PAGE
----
Miss Uzbekistan Accused of Fraud at Miss World Pageant
ABC News' Felicia Patinkin reports:
Miss Uzbekistan Rakhima Ganieva, with her long dark hair and 1000-watt smile, seems like the perfect ambassador for her country in this month's Miss World pageant.
The only problem? The Uzbekistan government says Ganieva, 18, is a fraud.
While a video of Ganieva shows the English-speaking, tennis and piano-playing teen saying she won the title of Miss Uzbekistan on July 20, the Uzbekistan government says there was never a Miss Uzbekistan contest and they do not know who Ganieva is. That revelation came this week from officials with the Uzbek Culture and Sports Ministry and the national committee on women in an interview with Radio Free Europe/Radio Liberty .
The news network also spoke with a representative from a modeling agency where Ganieva once trained who accused her of "choosing to build a career on lies."
"Rakhima Ganieva never passed through any special selection process in Uzbekistan," said Zhavlon Komolov of the Pro Models modeling agency. "If there had been a process to choose a young lady for this competition, I can assure you that a much more beautiful model would have been chosen."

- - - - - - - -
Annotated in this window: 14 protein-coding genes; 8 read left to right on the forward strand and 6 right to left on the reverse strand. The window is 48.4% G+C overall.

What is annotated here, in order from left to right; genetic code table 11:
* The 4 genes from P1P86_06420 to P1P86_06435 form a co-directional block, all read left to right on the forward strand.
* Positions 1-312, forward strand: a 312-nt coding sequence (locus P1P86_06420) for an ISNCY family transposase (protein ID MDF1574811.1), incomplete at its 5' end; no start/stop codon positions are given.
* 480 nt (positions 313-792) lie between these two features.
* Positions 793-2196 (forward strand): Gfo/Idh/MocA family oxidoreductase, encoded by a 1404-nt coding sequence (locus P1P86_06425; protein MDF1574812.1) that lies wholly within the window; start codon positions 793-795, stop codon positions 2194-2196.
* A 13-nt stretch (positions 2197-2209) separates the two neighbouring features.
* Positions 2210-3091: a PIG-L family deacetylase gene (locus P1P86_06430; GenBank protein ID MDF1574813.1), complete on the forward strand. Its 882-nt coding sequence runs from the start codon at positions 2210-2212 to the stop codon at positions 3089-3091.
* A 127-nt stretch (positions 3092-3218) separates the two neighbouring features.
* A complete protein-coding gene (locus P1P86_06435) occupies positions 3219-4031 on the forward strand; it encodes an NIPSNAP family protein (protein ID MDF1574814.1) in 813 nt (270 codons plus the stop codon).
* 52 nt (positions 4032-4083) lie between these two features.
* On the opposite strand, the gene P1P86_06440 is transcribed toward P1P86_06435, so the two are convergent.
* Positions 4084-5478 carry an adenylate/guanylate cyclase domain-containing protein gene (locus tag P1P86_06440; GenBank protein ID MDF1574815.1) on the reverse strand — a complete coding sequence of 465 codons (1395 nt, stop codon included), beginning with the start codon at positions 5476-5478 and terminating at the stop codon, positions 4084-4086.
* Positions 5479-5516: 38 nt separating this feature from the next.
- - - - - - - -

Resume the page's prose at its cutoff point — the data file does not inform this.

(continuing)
The controversy over Ganieva's eligibility is brewing just as the 131 Miss World hopefuls from around the globe gather in Indonesia to compete for the crown. The finals will be held on Sept. 28.
ABC News was not able to reach Ganieva for comment.
The Miss World pageant heralds Ganieva on its website as the first contestant to represent Miss Uzbekistan in its history. Her bio on the website concurs with her video, claiming that she won the title in an event held on July 20.
"We get around 100,000 entries a year worldwide," a Miss World spokeswoman told ABC News in a statement. "Some countries hold auditions in order to find their finalists, some countries operate a reality-style program and others use a more traditional system of local heats leading to finals. Many of the competitions are nationally televised."
While the story is making headlines around the globe, pageant watchers in the U.S., which just crowned its new Miss America, say the idea of someone winning a crown without a formal contest is not that surprising.
"In some of these countries, it is a selection process where they will not compete against other women, [but] a producer or promoter will choose someone to go and represent that country," Carl Dunn, CEO of Pageantry magazine, told ABC News.